DO YOU SEE? - S/S TEE - WHITE
The Salt Box was a house built in the early 1880s in the Bunker Hill section of Los Angeles, California. In the late 19th century, Bunker Hill was one of the most prestigious neighborhoods in Los Angeles and was the site of many elegant Victorian homes. Though not as elegant as many of its Victorian neighbors, the Salt Box was cherished by architecture students for the simplicity of its design.
In the 1950s, the Los Angeles Community Redevelopment Agency adopted a redevelopment plan for the Bunker Hill area. When the Los Angeles Cultural Heritage Board was formed in August 1962, the Salt Box was one of the first structures designated as a Historic Cultural Monument. By 1968, all of the Victorian homes of Bunker Hill Avenue had been demolished, except for the Salt Box and a second home, called the Castle. In August 1968, the Los Angeles Times urban affairs editor, Ray Herbert, wrote an article indicating that the two homes were to be demolished the following month to make room for a $500 million skyscraper development. Carl Mason, president of the Southern California Chapter of the American Institute of Architects said, "If it was just these two buildings, it wouldn't be so disturbing, but it's symptomatic of a lack of respect for our past — of no one giving a damn about our heritage."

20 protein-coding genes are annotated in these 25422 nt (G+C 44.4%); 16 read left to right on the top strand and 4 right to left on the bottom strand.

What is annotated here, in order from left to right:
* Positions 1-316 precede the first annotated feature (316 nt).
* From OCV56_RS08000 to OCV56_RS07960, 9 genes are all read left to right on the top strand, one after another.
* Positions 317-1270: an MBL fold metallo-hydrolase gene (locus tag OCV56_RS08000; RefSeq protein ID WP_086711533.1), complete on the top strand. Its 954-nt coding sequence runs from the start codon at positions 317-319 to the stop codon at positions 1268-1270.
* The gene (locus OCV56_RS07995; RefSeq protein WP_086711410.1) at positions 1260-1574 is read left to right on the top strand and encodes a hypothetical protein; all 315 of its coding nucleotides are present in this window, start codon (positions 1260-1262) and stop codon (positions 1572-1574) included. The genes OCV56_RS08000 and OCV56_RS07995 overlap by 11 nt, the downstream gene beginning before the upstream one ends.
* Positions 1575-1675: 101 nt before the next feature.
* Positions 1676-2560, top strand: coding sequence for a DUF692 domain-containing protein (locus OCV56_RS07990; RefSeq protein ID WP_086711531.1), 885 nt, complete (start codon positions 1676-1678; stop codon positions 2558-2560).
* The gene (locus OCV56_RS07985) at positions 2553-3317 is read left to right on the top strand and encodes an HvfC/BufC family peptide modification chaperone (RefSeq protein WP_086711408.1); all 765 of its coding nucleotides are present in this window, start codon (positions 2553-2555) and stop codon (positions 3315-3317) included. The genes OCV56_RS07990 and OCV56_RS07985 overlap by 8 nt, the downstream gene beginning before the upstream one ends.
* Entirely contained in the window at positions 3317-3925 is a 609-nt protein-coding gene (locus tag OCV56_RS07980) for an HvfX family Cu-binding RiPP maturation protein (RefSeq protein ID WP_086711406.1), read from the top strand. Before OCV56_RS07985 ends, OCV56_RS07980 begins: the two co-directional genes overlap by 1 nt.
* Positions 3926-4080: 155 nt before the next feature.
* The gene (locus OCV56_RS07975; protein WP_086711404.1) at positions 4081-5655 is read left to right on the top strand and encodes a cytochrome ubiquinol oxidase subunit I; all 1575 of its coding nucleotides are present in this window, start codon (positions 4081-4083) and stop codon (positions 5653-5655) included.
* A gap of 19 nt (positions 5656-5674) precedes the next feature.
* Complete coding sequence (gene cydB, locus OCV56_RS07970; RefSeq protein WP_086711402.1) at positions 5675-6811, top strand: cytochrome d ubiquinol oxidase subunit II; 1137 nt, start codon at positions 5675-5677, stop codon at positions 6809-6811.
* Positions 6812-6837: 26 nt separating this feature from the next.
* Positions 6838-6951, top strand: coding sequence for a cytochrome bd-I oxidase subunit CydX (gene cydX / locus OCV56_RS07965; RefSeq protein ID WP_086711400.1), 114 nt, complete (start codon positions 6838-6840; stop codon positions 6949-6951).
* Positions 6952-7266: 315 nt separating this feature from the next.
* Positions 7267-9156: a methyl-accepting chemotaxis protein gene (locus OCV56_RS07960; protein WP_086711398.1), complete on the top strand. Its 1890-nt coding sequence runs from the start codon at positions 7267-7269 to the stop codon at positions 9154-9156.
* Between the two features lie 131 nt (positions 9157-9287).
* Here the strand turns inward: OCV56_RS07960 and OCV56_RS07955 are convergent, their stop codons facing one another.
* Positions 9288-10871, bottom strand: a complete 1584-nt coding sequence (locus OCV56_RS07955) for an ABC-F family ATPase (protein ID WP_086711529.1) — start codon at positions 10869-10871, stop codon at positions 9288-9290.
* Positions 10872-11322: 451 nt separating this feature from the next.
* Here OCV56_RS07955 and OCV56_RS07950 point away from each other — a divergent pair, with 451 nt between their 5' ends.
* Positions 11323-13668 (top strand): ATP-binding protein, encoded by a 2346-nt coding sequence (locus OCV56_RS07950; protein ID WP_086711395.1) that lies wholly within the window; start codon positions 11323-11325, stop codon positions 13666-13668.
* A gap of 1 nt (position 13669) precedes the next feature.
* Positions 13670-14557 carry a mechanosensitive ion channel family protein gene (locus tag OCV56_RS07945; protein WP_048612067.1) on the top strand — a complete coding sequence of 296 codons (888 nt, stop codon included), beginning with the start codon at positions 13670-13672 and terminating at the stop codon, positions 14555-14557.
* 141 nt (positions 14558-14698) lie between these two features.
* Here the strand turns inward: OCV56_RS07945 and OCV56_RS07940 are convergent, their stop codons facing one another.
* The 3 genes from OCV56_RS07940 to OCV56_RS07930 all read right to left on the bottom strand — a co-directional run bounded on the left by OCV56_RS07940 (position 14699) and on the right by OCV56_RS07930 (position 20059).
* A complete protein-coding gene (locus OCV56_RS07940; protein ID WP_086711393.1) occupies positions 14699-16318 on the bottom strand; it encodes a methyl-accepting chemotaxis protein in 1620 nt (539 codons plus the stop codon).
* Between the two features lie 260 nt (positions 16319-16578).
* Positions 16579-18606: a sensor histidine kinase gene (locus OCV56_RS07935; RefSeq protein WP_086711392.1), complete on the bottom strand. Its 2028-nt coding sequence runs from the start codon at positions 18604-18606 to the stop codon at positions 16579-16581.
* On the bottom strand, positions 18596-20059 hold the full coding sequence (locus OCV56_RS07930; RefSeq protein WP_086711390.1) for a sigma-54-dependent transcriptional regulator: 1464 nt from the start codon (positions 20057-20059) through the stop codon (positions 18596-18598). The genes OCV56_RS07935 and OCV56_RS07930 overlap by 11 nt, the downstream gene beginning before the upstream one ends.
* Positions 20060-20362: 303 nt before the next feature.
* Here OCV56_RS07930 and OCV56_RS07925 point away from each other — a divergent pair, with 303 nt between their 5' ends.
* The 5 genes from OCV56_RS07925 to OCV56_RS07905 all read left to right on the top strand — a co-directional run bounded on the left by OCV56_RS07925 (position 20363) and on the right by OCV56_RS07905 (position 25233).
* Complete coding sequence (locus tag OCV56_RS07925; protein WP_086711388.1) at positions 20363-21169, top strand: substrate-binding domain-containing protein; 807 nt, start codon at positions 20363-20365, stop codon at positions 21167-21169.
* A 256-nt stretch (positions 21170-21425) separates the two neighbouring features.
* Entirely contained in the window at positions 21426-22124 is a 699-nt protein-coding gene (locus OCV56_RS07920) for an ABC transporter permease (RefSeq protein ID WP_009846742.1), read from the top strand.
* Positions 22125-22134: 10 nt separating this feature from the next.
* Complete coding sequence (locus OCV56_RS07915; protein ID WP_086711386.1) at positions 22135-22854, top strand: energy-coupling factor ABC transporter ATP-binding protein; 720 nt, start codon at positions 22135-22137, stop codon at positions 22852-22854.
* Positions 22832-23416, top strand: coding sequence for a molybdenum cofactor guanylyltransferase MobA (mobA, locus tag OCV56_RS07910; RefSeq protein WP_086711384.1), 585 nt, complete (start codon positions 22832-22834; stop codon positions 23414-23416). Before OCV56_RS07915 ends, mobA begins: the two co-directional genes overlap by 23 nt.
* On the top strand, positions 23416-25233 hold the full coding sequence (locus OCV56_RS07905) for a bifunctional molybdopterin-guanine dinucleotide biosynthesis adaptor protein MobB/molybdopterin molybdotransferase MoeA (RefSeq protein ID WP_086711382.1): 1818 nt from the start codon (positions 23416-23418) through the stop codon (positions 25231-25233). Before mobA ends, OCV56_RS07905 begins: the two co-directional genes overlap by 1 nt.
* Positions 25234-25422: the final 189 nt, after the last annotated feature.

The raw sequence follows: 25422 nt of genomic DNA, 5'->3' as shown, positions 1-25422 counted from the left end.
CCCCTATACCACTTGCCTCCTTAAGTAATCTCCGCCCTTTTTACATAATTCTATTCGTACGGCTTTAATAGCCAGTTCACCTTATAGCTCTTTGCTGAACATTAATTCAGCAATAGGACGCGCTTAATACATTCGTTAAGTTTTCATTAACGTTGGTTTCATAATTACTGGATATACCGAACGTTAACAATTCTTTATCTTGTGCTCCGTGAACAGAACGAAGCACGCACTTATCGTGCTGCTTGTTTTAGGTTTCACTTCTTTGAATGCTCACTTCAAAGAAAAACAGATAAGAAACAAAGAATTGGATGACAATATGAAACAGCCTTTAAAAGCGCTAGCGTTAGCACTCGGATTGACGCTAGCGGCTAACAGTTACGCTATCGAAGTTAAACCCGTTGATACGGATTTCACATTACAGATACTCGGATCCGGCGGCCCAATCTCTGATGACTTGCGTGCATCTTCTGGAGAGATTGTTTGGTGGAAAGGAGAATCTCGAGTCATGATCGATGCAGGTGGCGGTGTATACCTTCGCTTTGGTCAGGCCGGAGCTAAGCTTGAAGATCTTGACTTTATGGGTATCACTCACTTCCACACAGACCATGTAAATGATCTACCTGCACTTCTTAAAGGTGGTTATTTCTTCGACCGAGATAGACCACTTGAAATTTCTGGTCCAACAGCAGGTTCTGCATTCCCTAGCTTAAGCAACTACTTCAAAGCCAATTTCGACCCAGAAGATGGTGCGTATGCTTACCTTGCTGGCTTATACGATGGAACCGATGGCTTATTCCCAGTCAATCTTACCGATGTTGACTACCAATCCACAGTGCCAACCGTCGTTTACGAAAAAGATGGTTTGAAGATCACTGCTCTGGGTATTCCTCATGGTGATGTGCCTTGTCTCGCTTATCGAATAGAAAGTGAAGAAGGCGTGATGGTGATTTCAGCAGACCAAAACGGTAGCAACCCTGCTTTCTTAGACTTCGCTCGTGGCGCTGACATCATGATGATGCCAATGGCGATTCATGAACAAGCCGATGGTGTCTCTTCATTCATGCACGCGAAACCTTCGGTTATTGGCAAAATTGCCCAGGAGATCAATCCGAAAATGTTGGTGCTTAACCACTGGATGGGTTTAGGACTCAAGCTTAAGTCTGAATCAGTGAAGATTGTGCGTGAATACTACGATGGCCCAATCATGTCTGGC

In September 1968, with demolition set for October 1, 1968, the Salt Box and the Castle were saved when the Los Angeles Recreation and Park Commission voted to move the two structures to city-owned land in Montecito Heights where the Heritage Square Museum was eventually built. Finally, in March 1969, the Salt Box and the Castle were moved to their new home in Montecito Heights to become center-pieces for the planned Heritage Square. Both structures were badly deteriorated after years of neglect, and a fundraising campaign was launched to raise money to restore the two homes. In October 1969, just seven months after the move, both structures were destroyed in a fire ignited by vandals. The Los Angeles Times reported that the two structures had been invaded by vandals and youths who used them for parties since they were relocated.
This is the history of Los Angeles, the history of a city that cannibalizes itself, the history of forgetting. Gentrification is a worldwide disease. Do you see what I see?